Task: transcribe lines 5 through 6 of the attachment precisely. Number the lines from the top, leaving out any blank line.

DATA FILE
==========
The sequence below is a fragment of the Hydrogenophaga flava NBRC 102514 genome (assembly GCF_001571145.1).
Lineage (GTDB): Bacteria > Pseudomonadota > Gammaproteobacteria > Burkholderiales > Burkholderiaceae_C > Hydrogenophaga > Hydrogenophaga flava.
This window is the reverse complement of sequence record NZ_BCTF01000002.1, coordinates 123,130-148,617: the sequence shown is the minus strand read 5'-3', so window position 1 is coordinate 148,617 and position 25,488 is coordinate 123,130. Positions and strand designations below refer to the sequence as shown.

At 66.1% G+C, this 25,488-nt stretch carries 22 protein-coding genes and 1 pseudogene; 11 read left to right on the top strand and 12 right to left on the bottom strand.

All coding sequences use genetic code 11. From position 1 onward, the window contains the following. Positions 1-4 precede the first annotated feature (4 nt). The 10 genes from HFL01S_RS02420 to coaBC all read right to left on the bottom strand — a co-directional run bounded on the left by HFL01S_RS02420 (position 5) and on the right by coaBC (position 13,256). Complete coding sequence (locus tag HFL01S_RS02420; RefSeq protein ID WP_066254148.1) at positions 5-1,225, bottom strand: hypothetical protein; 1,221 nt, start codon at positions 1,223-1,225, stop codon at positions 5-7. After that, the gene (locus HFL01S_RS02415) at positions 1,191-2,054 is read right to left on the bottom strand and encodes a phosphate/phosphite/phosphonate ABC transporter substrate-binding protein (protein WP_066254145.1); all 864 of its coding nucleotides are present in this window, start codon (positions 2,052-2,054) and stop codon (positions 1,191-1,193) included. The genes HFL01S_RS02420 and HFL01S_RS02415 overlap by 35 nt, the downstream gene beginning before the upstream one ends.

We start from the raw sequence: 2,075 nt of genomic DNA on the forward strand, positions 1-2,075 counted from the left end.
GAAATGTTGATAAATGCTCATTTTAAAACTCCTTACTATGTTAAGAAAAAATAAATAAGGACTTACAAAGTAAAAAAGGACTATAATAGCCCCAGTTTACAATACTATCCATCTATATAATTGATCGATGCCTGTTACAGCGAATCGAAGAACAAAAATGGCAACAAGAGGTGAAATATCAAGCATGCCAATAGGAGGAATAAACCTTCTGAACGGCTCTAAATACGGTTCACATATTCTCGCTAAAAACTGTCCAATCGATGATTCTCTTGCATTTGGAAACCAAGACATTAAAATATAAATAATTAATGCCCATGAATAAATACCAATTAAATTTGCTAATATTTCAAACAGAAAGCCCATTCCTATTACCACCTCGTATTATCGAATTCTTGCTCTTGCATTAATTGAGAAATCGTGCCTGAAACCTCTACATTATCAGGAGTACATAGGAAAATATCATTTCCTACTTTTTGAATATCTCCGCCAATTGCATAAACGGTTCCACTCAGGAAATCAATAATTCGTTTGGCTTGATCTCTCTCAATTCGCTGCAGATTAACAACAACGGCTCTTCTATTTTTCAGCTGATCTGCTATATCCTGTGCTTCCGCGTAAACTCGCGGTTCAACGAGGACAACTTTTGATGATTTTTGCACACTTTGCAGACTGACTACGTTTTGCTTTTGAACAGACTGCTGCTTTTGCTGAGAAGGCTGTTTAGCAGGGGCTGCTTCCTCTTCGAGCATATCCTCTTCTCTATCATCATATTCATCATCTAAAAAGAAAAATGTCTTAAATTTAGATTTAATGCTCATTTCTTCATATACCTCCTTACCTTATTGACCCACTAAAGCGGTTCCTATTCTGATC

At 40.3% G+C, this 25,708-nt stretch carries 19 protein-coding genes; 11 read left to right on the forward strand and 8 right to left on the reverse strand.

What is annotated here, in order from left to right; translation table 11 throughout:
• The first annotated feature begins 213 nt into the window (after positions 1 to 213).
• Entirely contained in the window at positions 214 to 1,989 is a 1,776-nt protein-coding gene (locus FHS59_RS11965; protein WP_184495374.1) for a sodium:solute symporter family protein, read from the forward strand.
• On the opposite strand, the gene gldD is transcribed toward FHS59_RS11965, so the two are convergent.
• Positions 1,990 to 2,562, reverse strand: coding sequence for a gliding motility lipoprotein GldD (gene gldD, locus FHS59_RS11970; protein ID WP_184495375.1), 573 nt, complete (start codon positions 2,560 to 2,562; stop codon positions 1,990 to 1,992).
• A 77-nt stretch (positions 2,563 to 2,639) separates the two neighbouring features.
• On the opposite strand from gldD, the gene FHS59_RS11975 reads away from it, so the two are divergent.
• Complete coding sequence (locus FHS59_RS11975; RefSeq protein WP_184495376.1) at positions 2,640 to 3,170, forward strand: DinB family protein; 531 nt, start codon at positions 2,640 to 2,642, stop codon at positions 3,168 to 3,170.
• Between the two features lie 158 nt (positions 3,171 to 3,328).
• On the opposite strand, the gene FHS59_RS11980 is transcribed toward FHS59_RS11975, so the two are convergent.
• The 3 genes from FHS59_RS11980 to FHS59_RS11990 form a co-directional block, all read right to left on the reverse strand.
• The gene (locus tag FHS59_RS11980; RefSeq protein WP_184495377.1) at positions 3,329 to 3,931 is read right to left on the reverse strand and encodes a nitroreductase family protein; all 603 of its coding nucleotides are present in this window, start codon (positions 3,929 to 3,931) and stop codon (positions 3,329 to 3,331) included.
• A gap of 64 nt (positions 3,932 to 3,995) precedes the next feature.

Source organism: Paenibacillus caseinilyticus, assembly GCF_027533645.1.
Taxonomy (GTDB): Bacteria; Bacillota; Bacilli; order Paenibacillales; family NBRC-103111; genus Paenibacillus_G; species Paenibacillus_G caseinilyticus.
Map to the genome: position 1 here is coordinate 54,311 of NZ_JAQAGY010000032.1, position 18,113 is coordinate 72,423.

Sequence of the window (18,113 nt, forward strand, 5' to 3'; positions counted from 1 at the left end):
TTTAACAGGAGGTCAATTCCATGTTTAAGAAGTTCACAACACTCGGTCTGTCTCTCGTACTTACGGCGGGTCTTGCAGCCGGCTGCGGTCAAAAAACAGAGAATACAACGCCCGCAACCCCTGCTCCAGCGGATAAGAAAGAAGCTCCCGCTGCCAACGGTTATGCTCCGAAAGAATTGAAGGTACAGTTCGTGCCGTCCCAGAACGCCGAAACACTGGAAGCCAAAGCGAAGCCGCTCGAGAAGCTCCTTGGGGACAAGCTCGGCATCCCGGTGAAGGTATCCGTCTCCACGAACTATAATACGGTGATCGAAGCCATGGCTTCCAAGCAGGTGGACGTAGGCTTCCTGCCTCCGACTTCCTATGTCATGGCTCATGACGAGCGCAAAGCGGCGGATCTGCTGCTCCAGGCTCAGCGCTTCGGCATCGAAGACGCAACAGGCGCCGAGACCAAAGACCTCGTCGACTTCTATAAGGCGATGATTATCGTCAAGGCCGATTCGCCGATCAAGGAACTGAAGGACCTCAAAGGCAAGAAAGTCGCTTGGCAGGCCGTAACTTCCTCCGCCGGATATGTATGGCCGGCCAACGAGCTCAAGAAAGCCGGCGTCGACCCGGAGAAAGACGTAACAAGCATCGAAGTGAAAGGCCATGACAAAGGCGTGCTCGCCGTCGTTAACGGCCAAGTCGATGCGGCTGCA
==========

All coding sequences use genetic code 11. From position 1 onward, the window contains the following. Positions 1-4 precede the first annotated feature (4 nt). The 10 genes from HFL01S_RS02420 to coaBC all read right to left on the bottom strand — a co-directional run bounded on the left by HFL01S_RS02420 (position 5) and on the right by coaBC (position 13,256). Complete coding sequence (locus tag HFL01S_RS02420; RefSeq protein ID WP_066254148.1) at positions 5-1,225, bottom strand: hypothetical protein; 1,221 nt, start codon at positions 1,223-1,225, stop codon at positions 5-7. After that, the gene (locus HFL01S_RS02415) at positions 1,191-2,054 is read right to left on the bottom strand and encodes a phosphate/phosphite/phosphonate ABC transporter substrate-binding protein (protein WP_066254145.1); all 864 of its coding nucleotides are present in this window, start codon (positions 2,052-2,054) and stop codon (positions 1,191-1,193) included. The genes HFL01S_RS02420 and HFL01S_RS02415 overlap by 35 nt, the downstream gene beginning before the upstream one ends.

We start from the raw sequence: 2,075 nt of genomic DNA on the forward strand, positions 1-2,075 counted from the left end.